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Currently seeking the a estate planning attorney in New Jersey.

Newark, NJ |

-Father was gravely ill and to the point where he couldn't move around to do anything for himself.
-He married a lady so she can receive her papers (wrong but he did). He made her P.O.A so she could get his meds and have access to bank account(s) so she could pay bills for the house and his business.
-I am assuming that since this was for "business" and not a real marriage there was a prenup between them. He was all about money and wouldn't have married her without having one in place as they would eventually planning on divorcing.
-Another reason I'm guessing he gave her P.O.A was because he wouldn't have place her name on the bank accounts as that would give her rights to the funds in the account(s).
-My father failed to let anyone know the attorney who drafted the will.

-And who has the will, but only the wife knows. -Now I am not sure how estate planning lawyers work when drafting a will but I am sure they will ask about prenups and other legal documents that would effect their client's estate. -Now the wife doesn't want to inform the attorney of the death of my father as she knows that she will get little or nothing. -She wants to hold out and wait for the state to come in and split up the estate so she will be able to get something. She knows that she won't get anything if the will as discovered. -She also signed over my father expensive vehicle over to her child. She knows she could get in trouble for abusing POA if it is discovered the vehicle was left to someone in the will. -She is probably still using funds from the accounts which is wrong because POA isn't valid. I am wondering if an attorney would be able to provide a service to search for the lawyer who has the will. The family is guessing that he hired a estate planning atty in Essex County NJ.

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Attorney answers 4


I believe you have posted on these facts before. You are laboring under a number of misconceptions and it is clear that you need to see a probate attorney who can explain to you how things work. The State is exceedingly unlikely to come in and do ANYTHING with this, whether you wait for a month or 5 years. Whether there was a Will or not, it may have ZERO effect on the amount that your stepmother receives as an inheritance. If the assets are titled in joint names or with her as beneficiary, then she would receive the entire estate, regardless of a Will OR a Pre-nup. (Most pre-nups have provisions allowing the parties to hold title jointly or with beneficiary designations.) In the absence of a pre-nup, the wife can choose to elect to take against the Will, and she would likely be entitled to a number of other allowances and exemptions.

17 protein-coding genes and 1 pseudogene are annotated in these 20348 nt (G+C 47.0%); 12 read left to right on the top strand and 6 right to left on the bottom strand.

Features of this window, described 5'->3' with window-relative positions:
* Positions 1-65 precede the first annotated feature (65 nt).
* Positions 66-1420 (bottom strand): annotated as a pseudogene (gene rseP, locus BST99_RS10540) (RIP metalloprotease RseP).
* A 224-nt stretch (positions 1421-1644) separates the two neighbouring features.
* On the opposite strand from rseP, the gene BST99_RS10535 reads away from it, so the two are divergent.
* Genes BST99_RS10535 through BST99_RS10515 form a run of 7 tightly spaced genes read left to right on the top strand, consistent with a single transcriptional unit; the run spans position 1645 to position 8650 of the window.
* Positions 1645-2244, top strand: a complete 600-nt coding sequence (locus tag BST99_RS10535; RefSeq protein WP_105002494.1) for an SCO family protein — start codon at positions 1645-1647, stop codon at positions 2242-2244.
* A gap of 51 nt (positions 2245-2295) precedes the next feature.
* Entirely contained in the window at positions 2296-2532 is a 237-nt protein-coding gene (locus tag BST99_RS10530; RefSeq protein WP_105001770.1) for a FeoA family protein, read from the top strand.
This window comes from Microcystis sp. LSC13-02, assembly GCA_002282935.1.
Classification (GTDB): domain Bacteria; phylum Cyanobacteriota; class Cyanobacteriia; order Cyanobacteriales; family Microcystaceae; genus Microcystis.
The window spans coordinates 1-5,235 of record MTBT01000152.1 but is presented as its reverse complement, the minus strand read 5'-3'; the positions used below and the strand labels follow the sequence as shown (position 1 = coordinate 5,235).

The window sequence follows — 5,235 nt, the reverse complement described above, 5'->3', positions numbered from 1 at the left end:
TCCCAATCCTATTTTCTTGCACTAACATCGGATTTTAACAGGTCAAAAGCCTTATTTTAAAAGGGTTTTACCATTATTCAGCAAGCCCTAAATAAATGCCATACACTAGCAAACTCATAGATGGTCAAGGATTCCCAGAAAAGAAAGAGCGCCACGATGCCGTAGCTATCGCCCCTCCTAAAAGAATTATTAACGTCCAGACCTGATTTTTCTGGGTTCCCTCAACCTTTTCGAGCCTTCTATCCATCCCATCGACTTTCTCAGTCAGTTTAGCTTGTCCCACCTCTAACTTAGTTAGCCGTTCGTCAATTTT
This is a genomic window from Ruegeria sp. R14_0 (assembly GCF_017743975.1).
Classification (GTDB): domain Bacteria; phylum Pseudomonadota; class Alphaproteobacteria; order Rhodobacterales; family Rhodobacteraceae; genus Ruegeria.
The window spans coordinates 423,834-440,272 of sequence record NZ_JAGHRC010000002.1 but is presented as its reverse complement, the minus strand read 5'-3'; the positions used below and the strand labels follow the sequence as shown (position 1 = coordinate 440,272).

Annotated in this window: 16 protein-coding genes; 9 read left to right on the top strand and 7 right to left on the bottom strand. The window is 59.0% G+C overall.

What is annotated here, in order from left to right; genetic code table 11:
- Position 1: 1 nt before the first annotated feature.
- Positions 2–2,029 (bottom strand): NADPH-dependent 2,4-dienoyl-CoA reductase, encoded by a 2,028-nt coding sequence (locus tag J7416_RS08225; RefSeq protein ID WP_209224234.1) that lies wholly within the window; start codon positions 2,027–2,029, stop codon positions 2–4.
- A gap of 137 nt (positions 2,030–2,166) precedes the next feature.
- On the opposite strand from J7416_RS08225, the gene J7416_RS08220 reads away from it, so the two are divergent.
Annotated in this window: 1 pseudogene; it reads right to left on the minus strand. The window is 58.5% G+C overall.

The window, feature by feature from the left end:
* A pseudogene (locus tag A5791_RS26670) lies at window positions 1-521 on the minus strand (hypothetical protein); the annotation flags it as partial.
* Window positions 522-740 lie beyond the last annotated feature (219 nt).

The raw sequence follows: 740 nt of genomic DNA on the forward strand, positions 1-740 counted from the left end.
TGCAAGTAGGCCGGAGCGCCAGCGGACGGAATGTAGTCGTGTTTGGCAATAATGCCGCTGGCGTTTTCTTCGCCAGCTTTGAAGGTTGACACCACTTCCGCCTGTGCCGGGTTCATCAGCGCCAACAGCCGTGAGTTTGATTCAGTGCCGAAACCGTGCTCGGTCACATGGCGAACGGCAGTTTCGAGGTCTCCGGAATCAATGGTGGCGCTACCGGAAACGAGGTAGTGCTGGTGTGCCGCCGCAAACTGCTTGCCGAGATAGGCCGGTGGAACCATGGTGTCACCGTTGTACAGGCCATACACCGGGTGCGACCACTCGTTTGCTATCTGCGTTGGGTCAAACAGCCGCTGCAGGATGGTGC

The ONLY way you have any reasonable chance of getting to the bottom of this is to consult with a probate attorney, right away. Posting on this site will not do you any good. You do not have enough information for anyone to give you a confident answer. You have lots of guesses and assumptions, most of which appear to be highly questionable.

Your father certainly could have done a much better job of planning his estate, as well. Unless you were estranged from him, he should have kept you much more in the loop, to avoid this kind of situation. It is more his fault than anyone else's, in my opinion.

You badly need a lawyer to help you investigate further.

James Frederick

*** LEGAL DISCLAIMER I am licensed to practice law in the State of Michigan and have offices in Wayne and Ingham Counties. My practice is focused in the areas of estate planning and probate administration. I am ethically required to state that the above answer does not create an attorney/client relationship. These responses should be considered general legal education and are intended to provide general information about the question asked. Frequently, the question does not include important facts that, if known, could significantly change the answer. Information provided on this site should not be used as a substitute for competent legal advice from a licensed attorney that practices in your state. The law changes frequently and varies from state to state. If I refer to your state's laws, you should not rely on what I say; I just did a quick Internet search and found something that looked relevant that I hoped you would find helpful. You should verify and confirm any information provided with an attorney licensed in your state.


You make a lot of assumptions. However, people often do things they shouldn't and don't do things they should. Case point - getting married for a reason that may not have worked. A lawyer should have discussed a prenup, but there are many that don't. The most troubling thing for you is that your father should have talked to you about his wishes and let you know where he kept his will. He should have let you know the name of the attorney who drafted. Face it, he left you a mess. If you can't find the documents, his wife will get over one-half of the estate. Run, do not wak, to hire an attorney.

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As both attorneys have spoken to the merits of your situation, the only point to reiterate is that you need to get with an estates litigation attorney today!

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With Court involvement, it will be possible to get his bank records and then hopefully locate the drafting attorney, find out what was drafted, etc. Without Court involvement, and without cooperation from the Widow, it seems you will be stuck.

This response is an opinion only and should not be considered as legal advice. Use advise at your own risk. No attorney client relationship has been established. If appropriate, you may reach the undersigned at the telephone number in the profile. Thank you.